Intel Labs Presents Innovative Software Frameworks at 2022 AutoML Conference


  • The Automated Machine Learning Conference will take place in Baltimore, MD, from July 25-27, 2022.

  • Intel Labs details two novel software frameworks for automating the generation of super-networks and finding diverse sets of sub-networks optimized for various performance metrics and hardware configurations.



The first international Automated Machine Learning Conference (AutoML) is co-located with ICML in Baltimore, MD, and runs July 25-27, 2022. For those unable to travel, there will be virtual attendance options as well. Promoting collaboration within the field, the event encourages open code sharing. Intel is excited to share two novel software frameworks to further advance ML methods by automating the generation and training of super-networks and finding diverse sets of sub-networks optimized for various performance metrics and hardware configurations.

Intel Labs first presents BootstrapNAS, an Automated Super-Network Generation for Scalable Neural Architecture Search. Weight-sharing Neural Architecture Search (NAS) solutions often discover neural network architectures that outperform their human-crafted counterparts. Weight-sharing facilitates the creation and training of super-networks that contain many smaller and more efficient sub-networks. For the average deep learning practitioner, generating and training one of these super-networks for an arbitrary neural network architecture design space can be a daunting experience. BootstrapNAS addresses this challenge by automating the generation and training of super-networks, and then subseqquently searching for high-performing sub-networks using a simple and extensible API. This solution allows developers to convert a pre-trained model into a super-network with custom implementations. The Labs framework then trains the super-network using a weight-sharing NAS technique available in BootstrapNAS or provided by the user. Finally, a search component discovers high-performing sub-networks that are returned to the end-user. In their paper, researchers demonstrate BootstrapNAS by automatically generating super-networks from popular pre-trained models available from Torchvision and other repositories. BootstrapNAS can achieve up to 9.87× improvement in throughput in comparison to the pre-trained Torchvision ResNet-50 (FP32) on Intel Xeon platform. It can also produce sub-networks with substantial improvements in the performance-accuracy trade-off for lightweight models such as MobileNet and EfficientNet. Access the code here.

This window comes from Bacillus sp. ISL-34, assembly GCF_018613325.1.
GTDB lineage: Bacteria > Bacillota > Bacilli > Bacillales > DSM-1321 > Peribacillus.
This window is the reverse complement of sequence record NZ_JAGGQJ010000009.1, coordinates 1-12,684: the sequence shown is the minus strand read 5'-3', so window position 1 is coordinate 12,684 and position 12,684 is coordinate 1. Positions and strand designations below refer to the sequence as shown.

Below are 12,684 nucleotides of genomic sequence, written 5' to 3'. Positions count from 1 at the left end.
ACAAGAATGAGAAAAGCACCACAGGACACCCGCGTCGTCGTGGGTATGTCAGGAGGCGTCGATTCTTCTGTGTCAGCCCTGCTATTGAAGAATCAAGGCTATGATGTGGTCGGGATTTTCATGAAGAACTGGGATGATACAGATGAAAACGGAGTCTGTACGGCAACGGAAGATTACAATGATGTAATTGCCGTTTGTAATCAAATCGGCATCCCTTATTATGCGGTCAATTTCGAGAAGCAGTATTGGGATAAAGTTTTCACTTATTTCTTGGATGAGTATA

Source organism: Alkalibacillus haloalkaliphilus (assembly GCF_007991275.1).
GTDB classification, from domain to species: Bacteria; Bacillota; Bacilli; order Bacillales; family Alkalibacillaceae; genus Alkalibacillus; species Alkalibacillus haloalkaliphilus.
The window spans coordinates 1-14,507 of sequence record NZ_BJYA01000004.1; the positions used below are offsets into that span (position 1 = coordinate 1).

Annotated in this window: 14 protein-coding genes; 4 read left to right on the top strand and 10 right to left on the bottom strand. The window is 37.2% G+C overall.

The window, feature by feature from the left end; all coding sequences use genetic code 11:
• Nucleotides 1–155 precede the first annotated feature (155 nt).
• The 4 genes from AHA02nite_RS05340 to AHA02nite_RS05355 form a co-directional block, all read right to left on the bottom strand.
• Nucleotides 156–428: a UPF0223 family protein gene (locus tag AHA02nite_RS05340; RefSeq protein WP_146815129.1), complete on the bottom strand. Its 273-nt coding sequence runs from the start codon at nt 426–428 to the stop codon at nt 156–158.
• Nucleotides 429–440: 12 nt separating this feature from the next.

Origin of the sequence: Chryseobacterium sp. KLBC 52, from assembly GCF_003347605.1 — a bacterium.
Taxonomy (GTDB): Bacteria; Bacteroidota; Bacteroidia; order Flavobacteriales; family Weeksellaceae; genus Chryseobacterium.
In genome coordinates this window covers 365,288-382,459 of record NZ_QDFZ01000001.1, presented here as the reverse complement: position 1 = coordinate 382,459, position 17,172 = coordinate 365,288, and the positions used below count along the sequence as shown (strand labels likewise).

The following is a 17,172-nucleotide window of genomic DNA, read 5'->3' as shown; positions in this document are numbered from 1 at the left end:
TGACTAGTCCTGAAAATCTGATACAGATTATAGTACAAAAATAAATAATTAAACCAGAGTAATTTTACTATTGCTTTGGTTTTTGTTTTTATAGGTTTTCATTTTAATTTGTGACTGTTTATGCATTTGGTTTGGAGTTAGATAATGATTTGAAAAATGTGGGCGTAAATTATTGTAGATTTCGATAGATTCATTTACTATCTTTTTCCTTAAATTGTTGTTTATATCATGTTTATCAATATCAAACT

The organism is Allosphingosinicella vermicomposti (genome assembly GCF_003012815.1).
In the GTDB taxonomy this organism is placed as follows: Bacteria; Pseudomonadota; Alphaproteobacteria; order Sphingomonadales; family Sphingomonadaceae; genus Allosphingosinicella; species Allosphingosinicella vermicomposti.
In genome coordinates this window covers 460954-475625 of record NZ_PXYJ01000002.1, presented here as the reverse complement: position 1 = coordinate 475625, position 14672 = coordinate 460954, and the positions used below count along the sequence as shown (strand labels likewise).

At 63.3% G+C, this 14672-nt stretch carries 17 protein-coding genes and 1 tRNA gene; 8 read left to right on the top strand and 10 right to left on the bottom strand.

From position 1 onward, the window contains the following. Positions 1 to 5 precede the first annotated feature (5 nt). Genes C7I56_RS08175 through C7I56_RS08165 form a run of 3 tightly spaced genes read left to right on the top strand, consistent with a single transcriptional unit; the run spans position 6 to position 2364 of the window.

Other advances in NAS such as one-shot NAS, offer the ability to extract specialized hardware-aware sub-network configurations from a task-specific super-network. While previous works have employed considerable effort towards improving the first stage, namely, the training of the super-network, the search for derivative high-performing sub-networks is still under-explored. To this end, Intel Labs researchers detail their Hardware-Aware Framework for Accelerating Neural Architecture Search Across Modalities. In many cases, the deep neural network (DNN) design and evaluation process is tied to whatever hardware platform is available to the researcher at the time (e.g., GPU). Furthermore, the researcher may have only been interested in a single performance objective such as accuracy when evaluating the network. Therefore, the network is inherently optimized for a specific hardware platform and specific objective. However, users wanting to solve the same problem for which the network was designed may have different hardware platforms available and may be interested in multiple performance metrics (e.g., accuracy and latency). This flexible search framework automatically and efficiently finds diverse sets of sub-networks that are optimized for different performance metrics and hardware configurations. A primary goal of this framework is to reduce the number of validation measurements that are required to find optimal DNN architectures given a set of performance objectives and a hardware platform. To this end, the framework also offers a one-shot predictor approach to reduce the validation cost overhead as described in existing work. In their paper, the researchers also demonstrate how pairing evolutionary algorithms in an iterative fashion with lightly trained performance predictors can yield an accelerated and more cost-effective exploration of a DNN architectural design space across the modalities of machine translation, recommendation, and image classification. As NAS continues to grow, this Labs work highlights the need for continued investigation on the generalizability of NAS approaches in broader tasks and modalities.

To learn more about these works and other AutoML advancements, register for the event here.